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  • Parole, personnage et sujet dans les récits littéraires de Benjamin Constant
  • William Butcher
Parole, personnage et sujet dans les récits littéraires de Benjamin Constant. By Anne Boutin. (Travaux et recherches de l’Institut Benjamin Constant, 10). Geneva: Slatkine, 2008. 590 pp. Hb €90.00.

This new addition to the series of Benjamin Constant studies is a perceptive analysis of parole and its effects on personnage and sujet in Adolphe, Amélie et Germaine, Cécile, and Ma vie, the last three posthumously published. Beautifully written, jargon-free, perfectly structured and signposted, the volume benefits from an extensive bibliography and an index of (non-fictional) proper names. Boutin conveys Constant’s astonishingly modern language (easily accessible to secondary students), its conte-like simplicity, its abstraction from social convention, its universality. She studies such oppositions as solitude and society, private thought and public speech, introspection and objectivity, indecision and resolve, dejection and enthusiasm, independent judgement and third-party advice, suppression and outbursts — all through the perspective of the powerlessness and the power of language. Previous critics have emphasized the failure of constantien communication, each of the four works focusing on a crisis of the spoken word. But Boutin analyses such linguistic features as voice, style, person, point of view, and narratology in general, and hence underlines, following in part John Searle and J. L. Austin, the considerable resources available, among them recourse to silence and to the writing of letters. Reflecting its origin as a doctoral dissertation, the book is rarely ludic or even amused and would have profited from much pruning, the citations from fellow critics and from Constant being invariably too long. Quotations are sometimes repeated within a short space, although it would be a curmudgeonly reader who objected to rereading such aphorisms as ‘Cursed be he who, in the first instants of a love affair, does not believe that the relationship will last for ever!’ The methodology is essentially ‘intrinsic’ — multiple extended close readings concentrating on form rather than content, with little reference to the genesis of the four texts or, for [End Page 355] instance, to the questions of linguistic norms in writing non-French French or of specifically Swiss perspectives and attitudes. Biographical insights emerge principally in the eternal question of the degree of autobiography in Adolphe. As shown by the perfect readability and the seamless transition from primary discourse to universal maxims, Boutin adopts some of Constant’s stylistic features. Her conclusion, ostensibly referring to the novelist, thus argues for the difficulty of synthesis, also reflecting her own approach, little suited to an easily summarizable thesis.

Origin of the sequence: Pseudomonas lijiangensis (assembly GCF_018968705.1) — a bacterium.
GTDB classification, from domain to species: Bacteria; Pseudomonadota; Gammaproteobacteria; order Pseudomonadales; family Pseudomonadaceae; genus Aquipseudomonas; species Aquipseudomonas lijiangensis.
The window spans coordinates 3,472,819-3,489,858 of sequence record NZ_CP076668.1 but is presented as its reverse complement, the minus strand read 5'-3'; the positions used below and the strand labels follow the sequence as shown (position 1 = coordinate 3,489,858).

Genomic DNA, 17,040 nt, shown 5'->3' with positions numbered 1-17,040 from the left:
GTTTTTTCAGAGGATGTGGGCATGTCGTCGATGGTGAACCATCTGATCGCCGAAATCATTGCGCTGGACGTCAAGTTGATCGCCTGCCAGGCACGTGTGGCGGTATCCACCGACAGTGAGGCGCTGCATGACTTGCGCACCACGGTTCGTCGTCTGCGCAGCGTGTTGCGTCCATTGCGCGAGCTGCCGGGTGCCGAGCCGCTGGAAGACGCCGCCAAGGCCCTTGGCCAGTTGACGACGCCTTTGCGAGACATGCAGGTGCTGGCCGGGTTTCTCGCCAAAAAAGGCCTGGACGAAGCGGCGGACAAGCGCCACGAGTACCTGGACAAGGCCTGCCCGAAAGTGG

William Butcher
Hong Kong


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pp. 355-356
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